Tablet in hand, David Salant, MD, the Robert Dawson Evans Distinguished Professor of Medicine, paused briefly in his judging of the 160 poster presentations at the annual Department of Medicine Evans Days, to answer a question on what had changed over the 37-year history of the two-day symposium.
“The volume and quality of the science,” Salant explained succinctly.
Held Oct. 19-20 this year, Evans Days highlights research carried out by trainees and faculty in the department of medicine and their collaborators across the Medical and Charles River campuses and are supported by the Evans Endowment. The endowment was established in 1912 by Marie Antoinette Evans with funding provided to what was then known as the Massachusetts Homeopathic Hospital, now Boston Medical Center (BMC). Intended to foster both research and teaching, the Evans Endowment supports both clinical and translational research and training and academic programs at the school and BMC.
In addition to more than 150 posters and oral presentations, Evans Days hosts and features presentations by two eminent visiting professors, as well as ongoing research undertaken in Affinity Research Collaboratives (ARC). The ARCs are the building blocks of the Evans Center for Interdisciplinary Biomedical Research (ECIBR), founded in 2009 with Evans Endowment support to facilitate interdisciplinary approaches across the University. “Each ARC consists of investigators representing different disciplines bound by a common interest and focused on translational research,” said Katya Ravid, DSc, the Barbara E. Corkey Professor of Medicine and ECIBR founding director. To this end, during the 2023 Evans Days, participants heard from Jay Mizgerd, ScD, the Jerome S. Brody Professor of Medicine; Matthew Kulke, MD, the Zoltan Kohn Professor of Medicine; and Vijaya B. Kolachalama, PhD, associate professor of medicine, who presented reports focused on new discovery in their respective ARCs.
Newly featured this year was the David L. Coleman, MD, Junior Faculty Prize for outstanding research, citizenship and mentorship by an assistant professor. Assistant Professor of Medicine Anica Law, MD, MS, was named the inaugural recipient. Her presentation, attended by former Chair of Medicine Coleman, followed the ARC presentations and focused on the outcomes of critically ill patients who require long-term life support.
The 2023 Evans Days visiting professors, Barbara Kahn, MD, George R. Minot Professor of Medicine at Harvard Medical School, and Gbenga Ogedegbe, MD, MPH, the Dr. Adolph & Margaret Berger Professor of Population Health at New York University Grossman School of Medicine, addressed students, faculty and staff as the Wilkins Visiting Professor and the Ingelfinger Visiting Professor, respectively.
“I’m really impressed with the research you have going on here,” said Kahn in remarks prefacing her lecture in Keefer Auditorium Thursday, Oct. 19. “The posters were great; the short presentations were terrific; the collaboration, the energy, the enthusiasm, the cutting-edge nature of things — congratulations! It’s really been exciting to see.”
Kahn is regarded as one of the leaders in the field of glucose transport and is internationally known for her work on obesity and type 2 diabetes, uncovering the molecular mechanisms underlying fat storage cells, insulin and inter-tissue communication. She said she hoped to leverage the findings outlined in her lecture on signaling lipids that have an anti-inflammatory and anti-diabetic effects to protect against or prevent type 1 and type 2 diabetes.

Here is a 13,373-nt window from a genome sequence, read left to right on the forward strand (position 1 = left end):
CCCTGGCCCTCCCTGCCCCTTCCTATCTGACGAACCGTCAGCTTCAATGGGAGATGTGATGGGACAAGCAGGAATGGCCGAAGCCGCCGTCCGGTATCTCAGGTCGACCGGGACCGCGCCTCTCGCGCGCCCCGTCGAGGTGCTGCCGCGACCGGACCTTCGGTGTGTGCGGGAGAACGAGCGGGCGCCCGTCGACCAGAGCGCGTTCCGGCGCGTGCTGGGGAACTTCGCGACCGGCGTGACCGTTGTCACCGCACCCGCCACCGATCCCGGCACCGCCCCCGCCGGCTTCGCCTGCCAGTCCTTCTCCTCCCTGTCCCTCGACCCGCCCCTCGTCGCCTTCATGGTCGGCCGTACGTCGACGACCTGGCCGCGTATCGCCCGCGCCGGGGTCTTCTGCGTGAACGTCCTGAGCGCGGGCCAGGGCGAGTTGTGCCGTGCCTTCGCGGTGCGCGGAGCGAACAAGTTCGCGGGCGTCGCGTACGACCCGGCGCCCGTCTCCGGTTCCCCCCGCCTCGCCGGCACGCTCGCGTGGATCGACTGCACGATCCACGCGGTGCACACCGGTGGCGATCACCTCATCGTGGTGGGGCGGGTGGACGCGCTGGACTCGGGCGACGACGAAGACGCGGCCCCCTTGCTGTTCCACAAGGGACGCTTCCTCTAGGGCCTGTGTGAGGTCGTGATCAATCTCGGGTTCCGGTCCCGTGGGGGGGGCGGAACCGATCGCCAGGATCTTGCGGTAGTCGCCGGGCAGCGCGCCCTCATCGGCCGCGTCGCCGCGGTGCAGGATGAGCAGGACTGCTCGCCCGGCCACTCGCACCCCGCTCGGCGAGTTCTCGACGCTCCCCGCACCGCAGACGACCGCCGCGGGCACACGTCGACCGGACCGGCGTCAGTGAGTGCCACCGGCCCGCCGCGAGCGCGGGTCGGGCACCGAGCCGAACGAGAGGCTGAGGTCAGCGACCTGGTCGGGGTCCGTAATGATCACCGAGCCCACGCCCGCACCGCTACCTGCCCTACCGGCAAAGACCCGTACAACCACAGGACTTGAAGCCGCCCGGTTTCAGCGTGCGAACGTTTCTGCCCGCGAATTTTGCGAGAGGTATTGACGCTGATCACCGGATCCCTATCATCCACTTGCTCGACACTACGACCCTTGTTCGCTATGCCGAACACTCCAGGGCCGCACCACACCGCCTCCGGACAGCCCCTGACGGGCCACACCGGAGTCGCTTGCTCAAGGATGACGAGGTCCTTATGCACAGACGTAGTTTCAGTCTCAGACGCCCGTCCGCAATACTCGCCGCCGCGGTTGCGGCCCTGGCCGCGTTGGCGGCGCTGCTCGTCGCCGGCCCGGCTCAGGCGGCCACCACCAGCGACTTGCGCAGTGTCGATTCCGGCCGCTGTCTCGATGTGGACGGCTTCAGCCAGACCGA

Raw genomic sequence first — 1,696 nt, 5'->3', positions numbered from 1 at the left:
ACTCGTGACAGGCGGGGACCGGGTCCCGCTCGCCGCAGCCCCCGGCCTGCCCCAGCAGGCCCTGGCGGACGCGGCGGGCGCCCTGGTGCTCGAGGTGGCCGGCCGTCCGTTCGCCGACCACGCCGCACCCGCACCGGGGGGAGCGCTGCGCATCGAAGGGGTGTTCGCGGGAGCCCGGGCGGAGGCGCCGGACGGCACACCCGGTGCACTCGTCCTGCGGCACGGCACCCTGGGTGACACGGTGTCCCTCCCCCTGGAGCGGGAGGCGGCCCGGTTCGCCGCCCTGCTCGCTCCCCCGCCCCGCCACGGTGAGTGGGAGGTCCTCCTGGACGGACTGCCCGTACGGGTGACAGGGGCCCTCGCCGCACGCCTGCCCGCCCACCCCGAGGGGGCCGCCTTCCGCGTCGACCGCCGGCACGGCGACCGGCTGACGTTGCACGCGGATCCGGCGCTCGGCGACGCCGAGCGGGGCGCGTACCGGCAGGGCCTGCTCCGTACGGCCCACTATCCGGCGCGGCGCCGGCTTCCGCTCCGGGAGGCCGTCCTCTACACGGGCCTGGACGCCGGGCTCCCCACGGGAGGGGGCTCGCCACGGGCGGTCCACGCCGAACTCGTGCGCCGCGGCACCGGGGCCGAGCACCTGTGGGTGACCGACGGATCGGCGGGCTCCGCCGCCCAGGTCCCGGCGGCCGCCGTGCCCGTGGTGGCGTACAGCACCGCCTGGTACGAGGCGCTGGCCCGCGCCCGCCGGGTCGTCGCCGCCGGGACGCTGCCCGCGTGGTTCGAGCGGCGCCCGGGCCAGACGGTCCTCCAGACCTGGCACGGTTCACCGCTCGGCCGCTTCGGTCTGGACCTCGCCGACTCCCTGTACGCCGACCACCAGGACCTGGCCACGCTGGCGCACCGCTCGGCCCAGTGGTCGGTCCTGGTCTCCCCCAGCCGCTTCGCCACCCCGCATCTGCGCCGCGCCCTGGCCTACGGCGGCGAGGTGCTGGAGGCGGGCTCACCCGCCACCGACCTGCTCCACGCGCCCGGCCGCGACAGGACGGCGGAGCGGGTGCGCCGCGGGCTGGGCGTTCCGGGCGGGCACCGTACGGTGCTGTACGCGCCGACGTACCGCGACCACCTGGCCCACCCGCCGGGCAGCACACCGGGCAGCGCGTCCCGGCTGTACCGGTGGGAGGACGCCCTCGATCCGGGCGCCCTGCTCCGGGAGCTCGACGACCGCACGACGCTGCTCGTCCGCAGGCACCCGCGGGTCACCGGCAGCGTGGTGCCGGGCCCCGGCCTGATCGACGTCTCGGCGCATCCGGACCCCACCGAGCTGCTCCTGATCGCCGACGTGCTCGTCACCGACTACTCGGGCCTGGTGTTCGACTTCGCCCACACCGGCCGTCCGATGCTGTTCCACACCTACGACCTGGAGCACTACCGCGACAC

Before her lecture, Kahn sat down with Anthony Hollenberg, MD, the John Wade Professor and chair of medicine, for an informal question-and-answer session exploring her career. Asked what gives her the greatest joy in her work, Kahn, who has trained more than 100 principal investigators and whom Hollenberg called “a builder of scientists,” said her greatest joy was in training the next generation of scientists, especially physician-scientists.
“It’s a major concern, I think, that physician-scientists are a dying breed,” Kahn said. “It gives me great gratification to take someone who has limited experience and help them not just with research skills but how do you choose a good question, how do you choose something that is going to be worth working on.” She also highlighted the immense importance of collaborative, interdisciplinary science.
Ingelfinger Visiting Professor Ogedegbe is a renowned expert on health disparities, with research focused on evidence-based interventions to reduce cardiovascular risk in minority populations. During his lecture on Friday, Oct. 20, in Keefer Auditorium, he shared how to use research to address health inequities in hypertension.
“Researchers and policy makers don’t talk to each other,” he said. “We focus on our grants. We focus on our papers. We focus on advancing our careers. The policy makers do what they do best – create policy that lacks evidence. Until we bridge that, we won’t be able to narrow the gap that we are seeing today.”
Ogedegbe proposed that programs to achieve health equity need to mitigate the adverse effects of social determinants of health like economic stability, access to quality education and health care, the communities where they live and work, and family and community interactions. He said researchers need to partner with Black communities to support strategies that support adoption of lifestyle changes. Providers need to work with payors to create community clinics, and researchers need to produce policy and data to drive action by stakeholders and policy makers.
It is also worth noting that the 2022 Wilkins Visiting Professor was the 2023 Nobel Prize winner Drew Weissman, MD, PhD (CAMED’87, GRS’87, Hon.’23).